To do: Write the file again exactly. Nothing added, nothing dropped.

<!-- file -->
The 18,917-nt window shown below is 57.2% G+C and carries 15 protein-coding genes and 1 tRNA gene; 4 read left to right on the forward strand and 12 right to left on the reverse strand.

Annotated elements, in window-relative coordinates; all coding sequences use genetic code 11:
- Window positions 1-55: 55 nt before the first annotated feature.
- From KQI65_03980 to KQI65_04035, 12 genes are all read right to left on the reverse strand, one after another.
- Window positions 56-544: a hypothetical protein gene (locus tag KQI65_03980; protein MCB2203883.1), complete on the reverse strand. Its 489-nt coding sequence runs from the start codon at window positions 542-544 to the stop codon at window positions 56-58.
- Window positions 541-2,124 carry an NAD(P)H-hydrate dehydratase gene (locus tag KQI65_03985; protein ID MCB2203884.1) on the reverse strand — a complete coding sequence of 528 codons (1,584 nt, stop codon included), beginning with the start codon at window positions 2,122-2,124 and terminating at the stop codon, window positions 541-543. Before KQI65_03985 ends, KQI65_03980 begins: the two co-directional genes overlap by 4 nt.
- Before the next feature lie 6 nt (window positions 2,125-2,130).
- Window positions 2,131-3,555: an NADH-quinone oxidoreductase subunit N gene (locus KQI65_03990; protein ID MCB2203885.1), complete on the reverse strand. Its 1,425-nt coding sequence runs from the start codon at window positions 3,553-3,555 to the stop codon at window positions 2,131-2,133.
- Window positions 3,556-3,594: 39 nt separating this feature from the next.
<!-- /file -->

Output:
The 18,917-nt window shown below is 57.2% G+C and carries 15 protein-coding genes and 1 tRNA gene; 4 read left to right on the forward strand and 12 right to left on the reverse strand.

Annotated elements, in window-relative coordinates; all coding sequences use genetic code 11:
- Window positions 1-55: 55 nt before the first annotated feature.
- From KQI65_03980 to KQI65_04035, 12 genes are all read right to left on the reverse strand, one after another.
- Window positions 56-544: a hypothetical protein gene (locus tag KQI65_03980; protein MCB2203883.1), complete on the reverse strand. Its 489-nt coding sequence runs from the start codon at window positions 542-544 to the stop codon at window positions 56-58.
- Window positions 541-2,124 carry an NAD(P)H-hydrate dehydratase gene (locus tag KQI65_03985; protein ID MCB2203884.1) on the reverse strand — a complete coding sequence of 528 codons (1,584 nt, stop codon included), beginning with the start codon at window positions 2,122-2,124 and terminating at the stop codon, window positions 541-543. Before KQI65_03985 ends, KQI65_03980 begins: the two co-directional genes overlap by 4 nt.
- Before the next feature lie 6 nt (window positions 2,125-2,130).
- Window positions 2,131-3,555: an NADH-quinone oxidoreductase subunit N gene (locus KQI65_03990; protein ID MCB2203885.1), complete on the reverse strand. Its 1,425-nt coding sequence runs from the start codon at window positions 3,553-3,555 to the stop codon at window positions 2,131-2,133.
- Window positions 3,556-3,594: 39 nt separating this feature from the next.